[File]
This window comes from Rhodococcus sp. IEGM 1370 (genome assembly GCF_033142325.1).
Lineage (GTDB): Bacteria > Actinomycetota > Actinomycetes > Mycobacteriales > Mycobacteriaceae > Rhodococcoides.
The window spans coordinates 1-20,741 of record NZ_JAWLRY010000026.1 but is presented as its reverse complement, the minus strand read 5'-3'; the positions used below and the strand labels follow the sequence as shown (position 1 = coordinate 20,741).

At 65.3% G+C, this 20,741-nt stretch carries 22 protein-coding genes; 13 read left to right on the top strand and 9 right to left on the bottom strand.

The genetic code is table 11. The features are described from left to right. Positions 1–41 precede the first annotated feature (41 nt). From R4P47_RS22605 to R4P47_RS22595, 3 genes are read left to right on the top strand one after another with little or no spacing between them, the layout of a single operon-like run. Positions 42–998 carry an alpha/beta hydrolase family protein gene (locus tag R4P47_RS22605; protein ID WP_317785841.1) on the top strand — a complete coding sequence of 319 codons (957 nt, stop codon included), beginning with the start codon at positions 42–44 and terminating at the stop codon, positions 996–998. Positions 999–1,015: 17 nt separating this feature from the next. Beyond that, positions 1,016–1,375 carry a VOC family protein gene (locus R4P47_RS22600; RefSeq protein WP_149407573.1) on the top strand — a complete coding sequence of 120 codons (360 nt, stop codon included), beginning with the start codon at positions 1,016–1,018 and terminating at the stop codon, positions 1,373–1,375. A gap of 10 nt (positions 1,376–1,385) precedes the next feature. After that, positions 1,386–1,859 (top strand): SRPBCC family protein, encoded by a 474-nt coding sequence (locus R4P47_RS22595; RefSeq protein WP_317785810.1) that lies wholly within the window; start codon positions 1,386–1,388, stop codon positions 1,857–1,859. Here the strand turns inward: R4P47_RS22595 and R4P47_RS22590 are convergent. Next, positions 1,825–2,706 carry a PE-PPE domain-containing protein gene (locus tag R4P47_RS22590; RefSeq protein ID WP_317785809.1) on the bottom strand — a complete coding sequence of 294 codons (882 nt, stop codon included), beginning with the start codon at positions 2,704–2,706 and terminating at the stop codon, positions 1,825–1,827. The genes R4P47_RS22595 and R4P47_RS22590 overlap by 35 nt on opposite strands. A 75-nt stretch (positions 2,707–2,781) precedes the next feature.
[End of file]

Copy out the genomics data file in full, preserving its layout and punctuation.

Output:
This window comes from Rhodococcus sp. IEGM 1370 (genome assembly GCF_033142325.1).
Lineage (GTDB): Bacteria > Actinomycetota > Actinomycetes > Mycobacteriales > Mycobacteriaceae > Rhodococcoides.
The window spans coordinates 1-20,741 of record NZ_JAWLRY010000026.1 but is presented as its reverse complement, the minus strand read 5'-3'; the positions used below and the strand labels follow the sequence as shown (position 1 = coordinate 20,741).

At 65.3% G+C, this 20,741-nt stretch carries 22 protein-coding genes; 13 read left to right on the top strand and 9 right to left on the bottom strand.

The genetic code is table 11. The features are described from left to right. Positions 1–41 precede the first annotated feature (41 nt). From R4P47_RS22605 to R4P47_RS22595, 3 genes are read left to right on the top strand one after another with little or no spacing between them, the layout of a single operon-like run. Positions 42–998 carry an alpha/beta hydrolase family protein gene (locus tag R4P47_RS22605; protein ID WP_317785841.1) on the top strand — a complete coding sequence of 319 codons (957 nt, stop codon included), beginning with the start codon at positions 42–44 and terminating at the stop codon, positions 996–998. Positions 999–1,015: 17 nt separating this feature from the next. Beyond that, positions 1,016–1,375 carry a VOC family protein gene (locus R4P47_RS22600; RefSeq protein WP_149407573.1) on the top strand — a complete coding sequence of 120 codons (360 nt, stop codon included), beginning with the start codon at positions 1,016–1,018 and terminating at the stop codon, positions 1,373–1,375. A gap of 10 nt (positions 1,376–1,385) precedes the next feature. After that, positions 1,386–1,859 (top strand): SRPBCC family protein, encoded by a 474-nt coding sequence (locus R4P47_RS22595; RefSeq protein WP_317785810.1) that lies wholly within the window; start codon positions 1,386–1,388, stop codon positions 1,857–1,859. Here the strand turns inward: R4P47_RS22595 and R4P47_RS22590 are convergent. Next, positions 1,825–2,706 carry a PE-PPE domain-containing protein gene (locus tag R4P47_RS22590; RefSeq protein ID WP_317785809.1) on the bottom strand — a complete coding sequence of 294 codons (882 nt, stop codon included), beginning with the start codon at positions 2,704–2,706 and terminating at the stop codon, positions 1,825–1,827. The genes R4P47_RS22595 and R4P47_RS22590 overlap by 35 nt on opposite strands. A 75-nt stretch (positions 2,707–2,781) precedes the next feature.